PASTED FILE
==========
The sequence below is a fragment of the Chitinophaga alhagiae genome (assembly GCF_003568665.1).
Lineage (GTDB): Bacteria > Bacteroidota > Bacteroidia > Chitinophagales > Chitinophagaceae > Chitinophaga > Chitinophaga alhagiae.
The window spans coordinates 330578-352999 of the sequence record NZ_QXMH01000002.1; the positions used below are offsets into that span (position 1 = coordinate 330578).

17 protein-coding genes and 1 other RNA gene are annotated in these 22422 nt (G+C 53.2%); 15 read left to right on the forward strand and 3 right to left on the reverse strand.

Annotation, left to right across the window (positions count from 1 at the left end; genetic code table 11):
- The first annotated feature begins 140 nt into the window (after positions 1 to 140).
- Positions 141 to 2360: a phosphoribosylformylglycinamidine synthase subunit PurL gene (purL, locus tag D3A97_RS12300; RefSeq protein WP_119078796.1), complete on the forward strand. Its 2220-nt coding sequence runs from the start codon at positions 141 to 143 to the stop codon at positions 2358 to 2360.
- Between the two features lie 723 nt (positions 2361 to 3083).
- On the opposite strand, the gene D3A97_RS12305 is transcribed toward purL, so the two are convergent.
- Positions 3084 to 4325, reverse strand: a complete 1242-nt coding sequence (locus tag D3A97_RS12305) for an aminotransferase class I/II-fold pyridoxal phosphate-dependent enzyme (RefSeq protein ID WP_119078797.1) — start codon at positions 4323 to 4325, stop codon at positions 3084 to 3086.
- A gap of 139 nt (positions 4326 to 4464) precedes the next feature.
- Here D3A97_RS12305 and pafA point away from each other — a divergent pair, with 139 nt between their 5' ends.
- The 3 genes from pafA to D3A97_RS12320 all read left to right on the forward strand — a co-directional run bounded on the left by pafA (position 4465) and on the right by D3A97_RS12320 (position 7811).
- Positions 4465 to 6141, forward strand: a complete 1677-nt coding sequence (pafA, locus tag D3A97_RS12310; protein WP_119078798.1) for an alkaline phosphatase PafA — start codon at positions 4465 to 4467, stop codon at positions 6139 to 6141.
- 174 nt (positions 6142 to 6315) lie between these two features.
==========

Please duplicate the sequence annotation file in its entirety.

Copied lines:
The sequence below is a fragment of the Chitinophaga alhagiae genome (assembly GCF_003568665.1).
Lineage (GTDB): Bacteria > Bacteroidota > Bacteroidia > Chitinophagales > Chitinophagaceae > Chitinophaga > Chitinophaga alhagiae.
The window spans coordinates 330578-352999 of the sequence record NZ_QXMH01000002.1; the positions used below are offsets into that span (position 1 = coordinate 330578).

17 protein-coding genes and 1 other RNA gene are annotated in these 22422 nt (G+C 53.2%); 15 read left to right on the forward strand and 3 right to left on the reverse strand.

Annotation, left to right across the window (positions count from 1 at the left end; genetic code table 11):
- The first annotated feature begins 140 nt into the window (after positions 1 to 140).
- Positions 141 to 2360: a phosphoribosylformylglycinamidine synthase subunit PurL gene (purL, locus tag D3A97_RS12300; RefSeq protein WP_119078796.1), complete on the forward strand. Its 2220-nt coding sequence runs from the start codon at positions 141 to 143 to the stop codon at positions 2358 to 2360.
- Between the two features lie 723 nt (positions 2361 to 3083).
- On the opposite strand, the gene D3A97_RS12305 is transcribed toward purL, so the two are convergent.
- Positions 3084 to 4325, reverse strand: a complete 1242-nt coding sequence (locus tag D3A97_RS12305) for an aminotransferase class I/II-fold pyridoxal phosphate-dependent enzyme (RefSeq protein ID WP_119078797.1) — start codon at positions 4323 to 4325, stop codon at positions 3084 to 3086.
- A gap of 139 nt (positions 4326 to 4464) precedes the next feature.
- Here D3A97_RS12305 and pafA point away from each other — a divergent pair, with 139 nt between their 5' ends.
- The 3 genes from pafA to D3A97_RS12320 all read left to right on the forward strand — a co-directional run bounded on the left by pafA (position 4465) and on the right by D3A97_RS12320 (position 7811).
- Positions 4465 to 6141, forward strand: a complete 1677-nt coding sequence (pafA, locus tag D3A97_RS12310; protein WP_119078798.1) for an alkaline phosphatase PafA — start codon at positions 4465 to 4467, stop codon at positions 6139 to 6141.
- 174 nt (positions 6142 to 6315) lie between these two features.